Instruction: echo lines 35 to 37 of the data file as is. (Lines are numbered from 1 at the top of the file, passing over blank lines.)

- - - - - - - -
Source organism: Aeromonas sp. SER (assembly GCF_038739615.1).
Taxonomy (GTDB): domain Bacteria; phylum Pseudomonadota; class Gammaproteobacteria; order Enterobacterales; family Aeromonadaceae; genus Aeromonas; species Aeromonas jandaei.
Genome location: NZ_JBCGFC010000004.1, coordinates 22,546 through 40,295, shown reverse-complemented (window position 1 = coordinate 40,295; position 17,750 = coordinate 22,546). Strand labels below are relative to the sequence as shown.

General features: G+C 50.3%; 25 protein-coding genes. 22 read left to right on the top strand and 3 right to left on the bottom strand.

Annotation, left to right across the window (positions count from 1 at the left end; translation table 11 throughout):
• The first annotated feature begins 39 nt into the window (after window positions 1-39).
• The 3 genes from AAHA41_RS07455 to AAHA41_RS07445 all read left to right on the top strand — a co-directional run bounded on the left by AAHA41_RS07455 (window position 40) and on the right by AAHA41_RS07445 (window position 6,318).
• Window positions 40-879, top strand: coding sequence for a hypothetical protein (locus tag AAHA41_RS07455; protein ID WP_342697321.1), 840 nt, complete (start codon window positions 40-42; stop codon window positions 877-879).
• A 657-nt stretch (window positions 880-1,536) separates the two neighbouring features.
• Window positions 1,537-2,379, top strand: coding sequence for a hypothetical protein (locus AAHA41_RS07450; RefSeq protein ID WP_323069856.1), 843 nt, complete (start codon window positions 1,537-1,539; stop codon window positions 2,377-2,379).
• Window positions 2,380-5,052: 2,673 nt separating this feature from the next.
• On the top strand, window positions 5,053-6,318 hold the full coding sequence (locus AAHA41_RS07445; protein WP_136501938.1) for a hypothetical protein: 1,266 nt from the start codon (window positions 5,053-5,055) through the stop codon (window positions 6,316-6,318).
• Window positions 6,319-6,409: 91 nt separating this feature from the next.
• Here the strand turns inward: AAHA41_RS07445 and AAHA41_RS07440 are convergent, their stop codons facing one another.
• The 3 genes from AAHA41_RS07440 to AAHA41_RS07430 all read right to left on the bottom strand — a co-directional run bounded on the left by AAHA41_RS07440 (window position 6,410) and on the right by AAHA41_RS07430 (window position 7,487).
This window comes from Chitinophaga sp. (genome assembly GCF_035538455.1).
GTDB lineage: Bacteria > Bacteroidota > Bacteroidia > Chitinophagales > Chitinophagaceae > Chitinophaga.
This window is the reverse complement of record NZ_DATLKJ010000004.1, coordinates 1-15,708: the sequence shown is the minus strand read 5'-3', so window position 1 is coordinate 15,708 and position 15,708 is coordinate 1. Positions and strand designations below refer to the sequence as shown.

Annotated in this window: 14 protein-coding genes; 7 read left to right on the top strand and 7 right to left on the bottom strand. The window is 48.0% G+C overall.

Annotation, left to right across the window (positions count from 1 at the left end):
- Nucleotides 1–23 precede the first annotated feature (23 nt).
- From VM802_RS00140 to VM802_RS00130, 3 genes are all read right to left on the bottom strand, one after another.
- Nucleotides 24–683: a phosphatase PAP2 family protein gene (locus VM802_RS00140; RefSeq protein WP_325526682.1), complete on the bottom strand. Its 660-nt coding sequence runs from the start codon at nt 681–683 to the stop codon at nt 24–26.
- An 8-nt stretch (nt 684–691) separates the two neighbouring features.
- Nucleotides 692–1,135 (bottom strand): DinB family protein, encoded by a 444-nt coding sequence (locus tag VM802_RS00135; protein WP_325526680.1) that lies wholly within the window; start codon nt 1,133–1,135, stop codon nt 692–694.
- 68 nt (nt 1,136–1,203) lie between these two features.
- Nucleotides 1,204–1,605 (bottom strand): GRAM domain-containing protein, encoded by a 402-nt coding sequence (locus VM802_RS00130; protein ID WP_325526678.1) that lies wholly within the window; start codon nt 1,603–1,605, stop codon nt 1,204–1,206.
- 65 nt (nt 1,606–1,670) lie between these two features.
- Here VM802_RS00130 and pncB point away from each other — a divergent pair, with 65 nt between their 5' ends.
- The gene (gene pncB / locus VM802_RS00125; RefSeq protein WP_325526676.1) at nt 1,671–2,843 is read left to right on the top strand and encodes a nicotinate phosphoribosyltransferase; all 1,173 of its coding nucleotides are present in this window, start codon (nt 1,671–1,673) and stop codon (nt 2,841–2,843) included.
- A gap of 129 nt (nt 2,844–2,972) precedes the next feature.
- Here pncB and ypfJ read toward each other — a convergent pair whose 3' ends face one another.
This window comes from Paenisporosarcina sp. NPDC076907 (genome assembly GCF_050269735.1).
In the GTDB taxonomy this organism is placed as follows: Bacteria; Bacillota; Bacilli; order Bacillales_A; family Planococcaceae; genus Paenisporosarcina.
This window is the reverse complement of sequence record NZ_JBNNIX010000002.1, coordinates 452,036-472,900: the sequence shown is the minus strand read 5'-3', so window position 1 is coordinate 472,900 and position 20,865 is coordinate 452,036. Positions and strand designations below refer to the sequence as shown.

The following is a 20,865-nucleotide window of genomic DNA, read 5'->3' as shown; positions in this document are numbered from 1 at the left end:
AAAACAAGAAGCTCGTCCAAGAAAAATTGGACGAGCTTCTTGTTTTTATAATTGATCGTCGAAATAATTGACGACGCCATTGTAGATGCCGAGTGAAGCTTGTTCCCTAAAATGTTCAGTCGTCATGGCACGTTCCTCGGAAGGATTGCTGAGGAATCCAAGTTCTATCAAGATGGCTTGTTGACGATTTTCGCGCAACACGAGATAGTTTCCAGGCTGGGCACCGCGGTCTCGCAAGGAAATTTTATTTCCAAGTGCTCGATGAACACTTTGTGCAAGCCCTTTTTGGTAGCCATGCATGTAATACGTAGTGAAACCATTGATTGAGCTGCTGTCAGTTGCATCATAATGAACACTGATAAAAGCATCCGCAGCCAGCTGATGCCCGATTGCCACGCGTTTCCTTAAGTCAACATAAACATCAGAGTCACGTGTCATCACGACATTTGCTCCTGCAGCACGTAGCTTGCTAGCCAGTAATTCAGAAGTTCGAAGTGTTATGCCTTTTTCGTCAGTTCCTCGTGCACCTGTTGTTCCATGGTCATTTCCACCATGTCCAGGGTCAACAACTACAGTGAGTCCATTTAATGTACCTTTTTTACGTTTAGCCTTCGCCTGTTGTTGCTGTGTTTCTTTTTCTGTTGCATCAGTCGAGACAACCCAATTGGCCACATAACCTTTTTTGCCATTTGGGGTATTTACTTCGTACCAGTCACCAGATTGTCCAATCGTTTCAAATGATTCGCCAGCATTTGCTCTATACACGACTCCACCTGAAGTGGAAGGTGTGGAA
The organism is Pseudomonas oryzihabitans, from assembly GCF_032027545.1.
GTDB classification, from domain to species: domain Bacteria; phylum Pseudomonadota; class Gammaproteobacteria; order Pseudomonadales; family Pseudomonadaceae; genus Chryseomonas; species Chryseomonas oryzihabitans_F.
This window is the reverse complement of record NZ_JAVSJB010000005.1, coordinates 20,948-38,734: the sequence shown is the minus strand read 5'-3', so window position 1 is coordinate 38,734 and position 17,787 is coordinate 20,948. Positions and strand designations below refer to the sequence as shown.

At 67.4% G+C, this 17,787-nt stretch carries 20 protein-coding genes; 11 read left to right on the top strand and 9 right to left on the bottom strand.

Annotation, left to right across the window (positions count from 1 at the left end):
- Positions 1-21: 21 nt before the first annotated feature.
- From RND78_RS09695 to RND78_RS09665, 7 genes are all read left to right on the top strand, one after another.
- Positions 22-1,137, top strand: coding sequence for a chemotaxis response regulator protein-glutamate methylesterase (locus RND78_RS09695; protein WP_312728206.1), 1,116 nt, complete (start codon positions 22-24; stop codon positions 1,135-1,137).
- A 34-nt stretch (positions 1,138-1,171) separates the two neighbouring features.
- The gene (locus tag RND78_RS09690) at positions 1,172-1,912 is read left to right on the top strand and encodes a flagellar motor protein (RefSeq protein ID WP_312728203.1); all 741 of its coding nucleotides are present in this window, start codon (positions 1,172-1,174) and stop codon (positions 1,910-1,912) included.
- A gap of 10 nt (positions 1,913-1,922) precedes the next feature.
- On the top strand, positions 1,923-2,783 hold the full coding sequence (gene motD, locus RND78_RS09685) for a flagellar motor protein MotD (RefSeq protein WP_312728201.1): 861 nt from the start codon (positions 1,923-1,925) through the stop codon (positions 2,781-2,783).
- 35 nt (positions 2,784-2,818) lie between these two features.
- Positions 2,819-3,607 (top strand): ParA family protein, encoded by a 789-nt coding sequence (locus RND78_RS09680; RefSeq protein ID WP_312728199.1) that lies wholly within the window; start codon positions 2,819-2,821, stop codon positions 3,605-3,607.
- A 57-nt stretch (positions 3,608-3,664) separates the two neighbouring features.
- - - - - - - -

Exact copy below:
This window is the reverse complement of sequence record NZ_JBNNIX010000002.1, coordinates 452,036-472,900: the sequence shown is the minus strand read 5'-3', so window position 1 is coordinate 472,900 and position 20,865 is coordinate 452,036. Positions and strand designations below refer to the sequence as shown.

The following is a 20,865-nucleotide window of genomic DNA, read 5'->3' as shown; positions in this document are numbered from 1 at the left end:
AAAACAAGAAGCTCGTCCAAGAAAAATTGGACGAGCTTCTTGTTTTTATAATTGATCGTCGAAATAATTGACGACGCCATTGTAGATGCCGAGTGAAGCTTGTTCCCTAAAATGTTCAGTCGTCATGGCACGTTCCTCGGAAGGATTGCTGAGGAATCCAAGTTCTATCAAGATGGCTTGTTGACGATTTTCGCGCAACACGAGATAGTTTCCAGGCTGGGCACCGCGGTCTCGCAAGGAAATTTTATTTCCAAGTGCTCGATGAACACTTTGTGCAAGCCCTTTTTGGTAGCCATGCATGTAATACGTAGTGAAACCATTGATTGAGCTGCTGTCAGTTGCATCATAATGAACACTGATAAAAGCATCCGCAGCCAGCTGATGCCCGATTGCCACGCGTTTCCTTAAGTCAACATAAACATCAGAGTCACGTGTCATCACGACATTTGCTCCTGCAGCACGTAGCTTGCTAGCCAGTAATTCAGAAGTTCGAAGTGTTATGCCTTTTTCGTCAGTTCCTCGTGCACCTGTTGTTCCATGGTCATTTCCACCATGTCCAGGGTCAACAACTACAGTGAGTCCATTTAATGTACCTTTTTTACGTTTAGCCTTCGCCTGTTGTTGCTGTGTTTCTTTTTCTGTTGCATCAGTCGAGACAACCCAATTGGCCACATAACCTTTTTTGCCATTTGGGGTATTTACTTCGTACCAGTCACCAGATTGTCCAATCGTTTCAAATGATTCGCCAGCATTTGCTCTATACACGACTCCACCTGAAGTGGAAGGTGTGGAA